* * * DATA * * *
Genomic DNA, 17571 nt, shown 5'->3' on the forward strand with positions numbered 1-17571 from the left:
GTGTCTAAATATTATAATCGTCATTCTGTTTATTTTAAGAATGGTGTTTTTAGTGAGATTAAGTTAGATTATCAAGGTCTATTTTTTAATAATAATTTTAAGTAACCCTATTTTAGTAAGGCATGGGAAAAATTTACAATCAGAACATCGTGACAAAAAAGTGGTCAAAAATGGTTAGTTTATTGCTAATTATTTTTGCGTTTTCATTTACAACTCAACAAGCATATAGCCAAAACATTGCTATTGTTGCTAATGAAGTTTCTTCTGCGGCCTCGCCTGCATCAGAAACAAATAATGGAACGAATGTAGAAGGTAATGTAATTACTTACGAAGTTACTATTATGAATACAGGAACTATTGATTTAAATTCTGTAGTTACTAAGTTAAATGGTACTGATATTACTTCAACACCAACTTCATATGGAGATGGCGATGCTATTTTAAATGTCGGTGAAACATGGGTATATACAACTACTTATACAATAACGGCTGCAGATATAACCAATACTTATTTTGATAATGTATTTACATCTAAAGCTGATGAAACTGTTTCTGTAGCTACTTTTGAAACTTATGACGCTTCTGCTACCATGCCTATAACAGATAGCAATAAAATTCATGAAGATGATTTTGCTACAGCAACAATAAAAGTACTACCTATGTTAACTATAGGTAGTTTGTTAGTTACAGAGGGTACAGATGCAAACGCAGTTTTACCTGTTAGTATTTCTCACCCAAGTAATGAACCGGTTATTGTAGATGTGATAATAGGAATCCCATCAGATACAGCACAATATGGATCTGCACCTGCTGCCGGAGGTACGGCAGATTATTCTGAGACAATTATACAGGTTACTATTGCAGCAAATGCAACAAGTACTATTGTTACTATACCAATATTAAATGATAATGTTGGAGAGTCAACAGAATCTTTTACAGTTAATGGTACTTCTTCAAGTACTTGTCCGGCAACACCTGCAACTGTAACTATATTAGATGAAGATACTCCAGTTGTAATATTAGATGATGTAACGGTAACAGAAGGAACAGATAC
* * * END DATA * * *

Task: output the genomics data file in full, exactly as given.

Genomic DNA, 17571 nt, shown 5'->3' on the forward strand with positions numbered 1-17571 from the left:
GTGTCTAAATATTATAATCGTCATTCTGTTTATTTTAAGAATGGTGTTTTTAGTGAGATTAAGTTAGATTATCAAGGTCTATTTTTTAATAATAATTTTAAGTAACCCTATTTTAGTAAGGCATGGGAAAAATTTACAATCAGAACATCGTGACAAAAAAGTGGTCAAAAATGGTTAGTTTATTGCTAATTATTTTTGCGTTTTCATTTACAACTCAACAAGCATATAGCCAAAACATTGCTATTGTTGCTAATGAAGTTTCTTCTGCGGCCTCGCCTGCATCAGAAACAAATAATGGAACGAATGTAGAAGGTAATGTAATTACTTACGAAGTTACTATTATGAATACAGGAACTATTGATTTAAATTCTGTAGTTACTAAGTTAAATGGTACTGATATTACTTCAACACCAACTTCATATGGAGATGGCGATGCTATTTTAAATGTCGGTGAAACATGGGTATATACAACTACTTATACAATAACGGCTGCAGATATAACCAATACTTATTTTGATAATGTATTTACATCTAAAGCTGATGAAACTGTTTCTGTAGCTACTTTTGAAACTTATGACGCTTCTGCTACCATGCCTATAACAGATAGCAATAAAATTCATGAAGATGATTTTGCTACAGCAACAATAAAAGTACTACCTATGTTAACTATAGGTAGTTTGTTAGTTACAGAGGGTACAGATGCAAACGCAGTTTTACCTGTTAGTATTTCTCACCCAAGTAATGAACCGGTTATTGTAGATGTGATAATAGGAATCCCATCAGATACAGCACAATATGGATCTGCACCTGCTGCCGGAGGTACGGCAGATTATTCTGAGACAATTATACAGGTTACTATTGCAGCAAATGCAACAAGTACTATTGTTACTATACCAATATTAAATGATAATGTTGGAGAGTCAACAGAATCTTTTACAGTTAATGGTACTTCTTCAAGTACTTGTCCGGCAACACCTGCAACTGTAACTATATTAGATGAAGATACTCCAGTTGTAATATTAGATGATGTAACGGTAACAGAAGGAACAGATAC